In the mid 1880s Frances Paxton married Barnabe Campau. The couple had no children when their marriage later ended in divorce.


Count Massiglia was born in Turin, Italy in 1853. He graduated from the University of Genoa in 1875 with a degree in jurisprudence and then began a consular career (2). Massiglia arrived in Philadelphia in October 1889 along with his wife Jeanne. The Philadelphia Inquirer of Oct. 16, 1889 reported, "The new Consul has a dark complexion with a full, red beard and whiskers and dark hair. He is tall and has a well-proportioned figure" (3). Prior to his arrival in Philadelphia, Massiglia had served as an Italian diplomat in Russia, Algeria, Tunisia, Damascus, Beirut, Buenos Aires and Johannesburg.

On April 22, 1891 the Philadelphia Inquirer reported the death of Jeanne Guillaumet Massiglia, wife of Annibale Raybaudi Massiglia. How Count Massiglia met Frances Lloyd Paxton Campau is unknown. However, by November 1895 Paxton and Campau were divorced and Paxton married Count Massiglia and acquired the title of Countess. After his marriage to Paxton, Massiglia was transferred to Guatemala and thereafter served diplomatic missions to Calcutta and Bangkok.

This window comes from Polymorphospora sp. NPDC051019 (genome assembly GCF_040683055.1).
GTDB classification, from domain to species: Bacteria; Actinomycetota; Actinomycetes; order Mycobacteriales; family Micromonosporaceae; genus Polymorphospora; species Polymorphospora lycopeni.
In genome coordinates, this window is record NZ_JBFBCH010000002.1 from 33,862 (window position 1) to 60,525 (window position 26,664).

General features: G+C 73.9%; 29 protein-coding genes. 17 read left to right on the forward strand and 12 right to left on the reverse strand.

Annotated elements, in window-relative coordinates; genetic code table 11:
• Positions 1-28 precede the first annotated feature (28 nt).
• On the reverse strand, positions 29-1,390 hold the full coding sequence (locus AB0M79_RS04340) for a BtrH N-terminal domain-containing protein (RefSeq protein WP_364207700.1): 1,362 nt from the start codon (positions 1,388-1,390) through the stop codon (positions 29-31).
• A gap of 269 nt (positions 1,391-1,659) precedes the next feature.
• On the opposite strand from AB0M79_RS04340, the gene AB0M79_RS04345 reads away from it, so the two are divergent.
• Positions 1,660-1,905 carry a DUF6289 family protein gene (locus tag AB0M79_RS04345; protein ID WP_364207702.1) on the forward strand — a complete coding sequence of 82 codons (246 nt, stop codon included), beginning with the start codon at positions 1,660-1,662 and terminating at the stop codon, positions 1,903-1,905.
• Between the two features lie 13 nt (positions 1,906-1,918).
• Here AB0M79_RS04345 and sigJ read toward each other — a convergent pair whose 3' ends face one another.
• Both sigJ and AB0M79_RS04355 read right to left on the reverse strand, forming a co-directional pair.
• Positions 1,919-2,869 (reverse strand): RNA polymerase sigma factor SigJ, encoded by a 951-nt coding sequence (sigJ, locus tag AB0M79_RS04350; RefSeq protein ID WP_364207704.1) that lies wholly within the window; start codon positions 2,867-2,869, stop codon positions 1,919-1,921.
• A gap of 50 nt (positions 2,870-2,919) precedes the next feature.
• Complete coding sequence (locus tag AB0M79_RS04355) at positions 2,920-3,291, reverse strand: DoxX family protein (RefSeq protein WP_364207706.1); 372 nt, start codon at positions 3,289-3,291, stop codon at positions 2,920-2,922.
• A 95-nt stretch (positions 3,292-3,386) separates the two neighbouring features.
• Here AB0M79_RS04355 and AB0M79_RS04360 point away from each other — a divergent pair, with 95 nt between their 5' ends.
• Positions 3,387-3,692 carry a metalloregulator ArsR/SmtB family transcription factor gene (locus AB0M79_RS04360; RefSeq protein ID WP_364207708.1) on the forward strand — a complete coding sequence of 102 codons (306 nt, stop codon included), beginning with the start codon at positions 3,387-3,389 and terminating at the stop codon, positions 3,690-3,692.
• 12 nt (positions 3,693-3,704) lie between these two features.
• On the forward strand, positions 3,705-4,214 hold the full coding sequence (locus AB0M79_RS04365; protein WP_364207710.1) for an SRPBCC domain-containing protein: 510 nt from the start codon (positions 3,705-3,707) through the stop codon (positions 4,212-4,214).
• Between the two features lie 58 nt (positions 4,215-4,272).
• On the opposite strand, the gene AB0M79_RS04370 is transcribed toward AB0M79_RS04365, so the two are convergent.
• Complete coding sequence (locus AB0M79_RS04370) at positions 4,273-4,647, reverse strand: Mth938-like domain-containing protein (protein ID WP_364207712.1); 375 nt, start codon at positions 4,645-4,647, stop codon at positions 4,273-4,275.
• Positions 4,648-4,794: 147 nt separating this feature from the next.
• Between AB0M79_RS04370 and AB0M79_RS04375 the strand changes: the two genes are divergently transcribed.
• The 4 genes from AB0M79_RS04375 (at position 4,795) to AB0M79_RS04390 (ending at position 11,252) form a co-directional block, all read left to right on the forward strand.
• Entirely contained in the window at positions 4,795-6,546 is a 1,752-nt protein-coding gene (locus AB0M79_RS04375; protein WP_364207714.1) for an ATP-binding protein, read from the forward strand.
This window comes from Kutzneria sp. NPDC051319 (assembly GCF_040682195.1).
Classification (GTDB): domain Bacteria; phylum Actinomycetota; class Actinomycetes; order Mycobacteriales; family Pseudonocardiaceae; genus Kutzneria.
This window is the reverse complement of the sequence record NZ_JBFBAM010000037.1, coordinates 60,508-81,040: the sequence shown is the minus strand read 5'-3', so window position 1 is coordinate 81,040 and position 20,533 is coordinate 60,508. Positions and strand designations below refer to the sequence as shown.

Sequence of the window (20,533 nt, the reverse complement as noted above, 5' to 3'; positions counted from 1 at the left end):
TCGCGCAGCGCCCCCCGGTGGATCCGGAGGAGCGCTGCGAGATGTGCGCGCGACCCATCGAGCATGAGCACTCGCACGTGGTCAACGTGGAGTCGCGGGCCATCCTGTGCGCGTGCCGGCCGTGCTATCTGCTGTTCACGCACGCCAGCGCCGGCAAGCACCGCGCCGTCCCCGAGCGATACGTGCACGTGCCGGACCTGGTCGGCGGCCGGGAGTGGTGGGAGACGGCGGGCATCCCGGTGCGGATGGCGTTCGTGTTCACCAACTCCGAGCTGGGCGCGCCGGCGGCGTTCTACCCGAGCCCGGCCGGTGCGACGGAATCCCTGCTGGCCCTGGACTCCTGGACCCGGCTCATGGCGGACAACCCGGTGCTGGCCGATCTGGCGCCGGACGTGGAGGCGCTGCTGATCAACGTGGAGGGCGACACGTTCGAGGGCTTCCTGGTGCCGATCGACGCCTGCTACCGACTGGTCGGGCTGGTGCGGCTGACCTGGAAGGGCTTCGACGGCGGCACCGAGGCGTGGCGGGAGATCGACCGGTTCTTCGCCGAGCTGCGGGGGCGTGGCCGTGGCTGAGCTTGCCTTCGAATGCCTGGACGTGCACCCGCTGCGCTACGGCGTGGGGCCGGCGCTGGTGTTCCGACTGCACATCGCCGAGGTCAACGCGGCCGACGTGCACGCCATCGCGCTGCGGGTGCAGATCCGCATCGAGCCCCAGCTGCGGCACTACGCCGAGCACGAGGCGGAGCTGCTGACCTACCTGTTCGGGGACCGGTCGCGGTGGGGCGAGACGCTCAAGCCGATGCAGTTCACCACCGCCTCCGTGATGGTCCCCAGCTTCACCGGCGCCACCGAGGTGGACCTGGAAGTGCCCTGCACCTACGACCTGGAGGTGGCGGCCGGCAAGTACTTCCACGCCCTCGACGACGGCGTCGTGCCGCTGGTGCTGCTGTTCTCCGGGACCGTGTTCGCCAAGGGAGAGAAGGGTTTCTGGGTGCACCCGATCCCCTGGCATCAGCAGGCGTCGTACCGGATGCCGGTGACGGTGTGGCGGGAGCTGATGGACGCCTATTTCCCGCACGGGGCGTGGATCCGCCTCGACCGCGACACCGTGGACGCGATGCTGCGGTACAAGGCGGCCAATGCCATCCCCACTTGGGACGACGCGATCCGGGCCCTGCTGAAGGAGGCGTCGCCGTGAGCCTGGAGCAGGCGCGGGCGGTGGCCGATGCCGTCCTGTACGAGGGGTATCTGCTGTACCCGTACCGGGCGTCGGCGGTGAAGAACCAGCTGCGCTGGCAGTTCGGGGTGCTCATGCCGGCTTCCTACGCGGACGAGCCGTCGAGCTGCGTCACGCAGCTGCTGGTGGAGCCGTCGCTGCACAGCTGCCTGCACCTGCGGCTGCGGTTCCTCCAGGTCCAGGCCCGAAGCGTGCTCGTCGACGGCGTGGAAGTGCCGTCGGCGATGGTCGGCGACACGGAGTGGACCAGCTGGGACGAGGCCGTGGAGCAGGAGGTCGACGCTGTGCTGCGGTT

On October 24, 1903 Samuel Clemens along with his wife Olivia, daughters Clara and Jean, maid Katy Leary, and a nurse departed New York aboard the steamship Princess Irene bound for Italy. The Clemens's secretary Isabel Lyon and her mother would soon follow on the steamer Lahn. Olivia Clemens was in failing health and American doctors thought the mild climate of Italy would benefit her. Clemens made arrangements through George Gregory Smith to rent Villa Reale di Quarto near Florence from Countess Massiglia. Villa di Quarto was a palace built by Cosimo I four hundred years earlier and had gone through the hands of royal families of Würtemberg and Russia. Smith promised Clemens, "I know of no place in Florence where you can be so thoroughly comfortable as at Quarto" (4). Smith's prediction could not have been further from reality. The rental brought Clemens into collision with a woman he would come to detest.

Villa di Quarto
Villa di Quarto which was owned by Countess Massiglia